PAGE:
But we keep coming back for more. No matter how many times you kick us to the curb, New York, we still want you to like us. Because, to paraphrase the wise Cady Heron, it’s better to be in the city, hating life, than to not be in it at all.

Hold me, thrill me.

Make Fetch Happen

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Considering ads for Fetch Bar & Grill are all over the bathrooms at Animal Haven, the no-kill shelter I volunteer at on weekends, I had never thought of going there until Susan suggested stopping by for a post-Met bite one Saturday.

If you’re a dog lover, this Upper East Side eatery will likely be your happy place. Walls are lined in framed photos of patrons’ pooches and a portion of proceeds goes to animal shelters. I had the veggie burger ($10) with avocado and the usual fixings–delicious and I even went home with leftovers (it tasted just as good for lunch the next day).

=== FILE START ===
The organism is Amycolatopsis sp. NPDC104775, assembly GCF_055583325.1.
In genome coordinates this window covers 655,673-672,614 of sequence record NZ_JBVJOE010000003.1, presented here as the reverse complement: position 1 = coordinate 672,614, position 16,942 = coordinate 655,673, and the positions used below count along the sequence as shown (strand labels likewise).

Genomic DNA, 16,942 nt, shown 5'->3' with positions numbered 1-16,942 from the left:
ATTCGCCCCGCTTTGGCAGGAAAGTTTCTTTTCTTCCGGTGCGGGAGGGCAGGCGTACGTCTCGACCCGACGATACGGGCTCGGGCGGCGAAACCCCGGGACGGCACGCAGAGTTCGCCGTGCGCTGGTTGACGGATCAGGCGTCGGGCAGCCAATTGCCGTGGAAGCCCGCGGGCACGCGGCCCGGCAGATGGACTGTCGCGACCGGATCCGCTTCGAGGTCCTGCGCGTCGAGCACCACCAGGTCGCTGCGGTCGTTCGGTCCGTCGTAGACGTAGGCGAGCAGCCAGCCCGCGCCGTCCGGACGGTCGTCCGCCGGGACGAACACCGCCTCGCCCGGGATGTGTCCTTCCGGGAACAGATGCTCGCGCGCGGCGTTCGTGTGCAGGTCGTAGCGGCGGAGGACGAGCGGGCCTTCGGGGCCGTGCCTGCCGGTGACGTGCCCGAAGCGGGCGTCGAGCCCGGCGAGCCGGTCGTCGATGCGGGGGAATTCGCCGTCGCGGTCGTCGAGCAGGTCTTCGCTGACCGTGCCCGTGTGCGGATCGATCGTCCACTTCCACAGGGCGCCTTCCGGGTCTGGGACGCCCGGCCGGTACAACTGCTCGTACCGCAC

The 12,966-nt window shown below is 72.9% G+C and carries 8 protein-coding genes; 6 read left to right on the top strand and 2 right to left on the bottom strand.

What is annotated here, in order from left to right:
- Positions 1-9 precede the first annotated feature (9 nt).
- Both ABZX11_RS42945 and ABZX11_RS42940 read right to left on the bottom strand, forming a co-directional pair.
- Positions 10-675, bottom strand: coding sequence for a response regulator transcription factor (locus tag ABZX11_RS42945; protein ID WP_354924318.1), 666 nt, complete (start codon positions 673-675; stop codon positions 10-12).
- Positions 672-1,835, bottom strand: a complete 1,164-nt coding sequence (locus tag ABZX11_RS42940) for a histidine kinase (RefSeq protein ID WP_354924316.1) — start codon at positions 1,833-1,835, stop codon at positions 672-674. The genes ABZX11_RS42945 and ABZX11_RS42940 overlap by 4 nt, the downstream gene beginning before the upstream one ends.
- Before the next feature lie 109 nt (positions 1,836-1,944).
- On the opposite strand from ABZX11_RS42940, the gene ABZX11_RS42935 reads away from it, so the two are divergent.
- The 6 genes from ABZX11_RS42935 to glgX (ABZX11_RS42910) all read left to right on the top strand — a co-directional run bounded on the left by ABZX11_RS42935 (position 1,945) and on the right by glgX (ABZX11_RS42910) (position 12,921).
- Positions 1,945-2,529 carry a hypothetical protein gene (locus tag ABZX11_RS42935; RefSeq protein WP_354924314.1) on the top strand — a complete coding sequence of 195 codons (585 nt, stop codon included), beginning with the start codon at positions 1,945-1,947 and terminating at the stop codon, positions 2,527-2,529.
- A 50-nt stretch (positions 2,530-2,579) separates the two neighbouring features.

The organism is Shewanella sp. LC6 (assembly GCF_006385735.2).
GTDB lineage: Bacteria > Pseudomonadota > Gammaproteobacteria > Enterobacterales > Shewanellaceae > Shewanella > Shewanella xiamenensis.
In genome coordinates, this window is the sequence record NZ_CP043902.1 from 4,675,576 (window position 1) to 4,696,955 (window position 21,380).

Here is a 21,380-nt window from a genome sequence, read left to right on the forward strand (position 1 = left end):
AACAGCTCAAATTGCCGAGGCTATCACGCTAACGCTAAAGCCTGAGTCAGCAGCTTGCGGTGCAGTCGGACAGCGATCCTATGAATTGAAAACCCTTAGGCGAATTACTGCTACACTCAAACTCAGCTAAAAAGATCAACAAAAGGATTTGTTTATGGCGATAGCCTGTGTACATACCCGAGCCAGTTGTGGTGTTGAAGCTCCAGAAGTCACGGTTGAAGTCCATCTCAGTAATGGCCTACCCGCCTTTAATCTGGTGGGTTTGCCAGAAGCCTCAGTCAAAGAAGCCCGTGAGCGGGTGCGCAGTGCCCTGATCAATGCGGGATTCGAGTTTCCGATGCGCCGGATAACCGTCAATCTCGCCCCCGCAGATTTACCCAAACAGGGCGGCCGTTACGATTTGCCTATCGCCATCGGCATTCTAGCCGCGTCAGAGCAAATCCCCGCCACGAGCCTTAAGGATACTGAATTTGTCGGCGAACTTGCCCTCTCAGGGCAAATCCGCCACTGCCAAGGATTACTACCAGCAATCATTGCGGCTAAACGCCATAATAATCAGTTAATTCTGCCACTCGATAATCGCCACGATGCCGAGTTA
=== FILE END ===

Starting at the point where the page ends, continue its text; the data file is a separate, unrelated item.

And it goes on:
Last week I ventured across the Park again, this time with my brother and cousin in tow. I ordered the Adam’s Apple Salad, my bro had the Philly Cheese Steak and our cousin went for the Grilled Chicken Sandwich. Our bill came to $35.90 and the only complaint to be heard from our table was that we were all too full to move.

What: Fetch Bar & Grill

Where: 1649 Third Avenue

Why: Down-to-earth environment and quality food.

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No More Meat

At some point over the past month I became addicted to documentaries. It started out innocently enough with starving models and fame hungry kids but before I knew it I’d moved onto food, and that was a whole other ball game.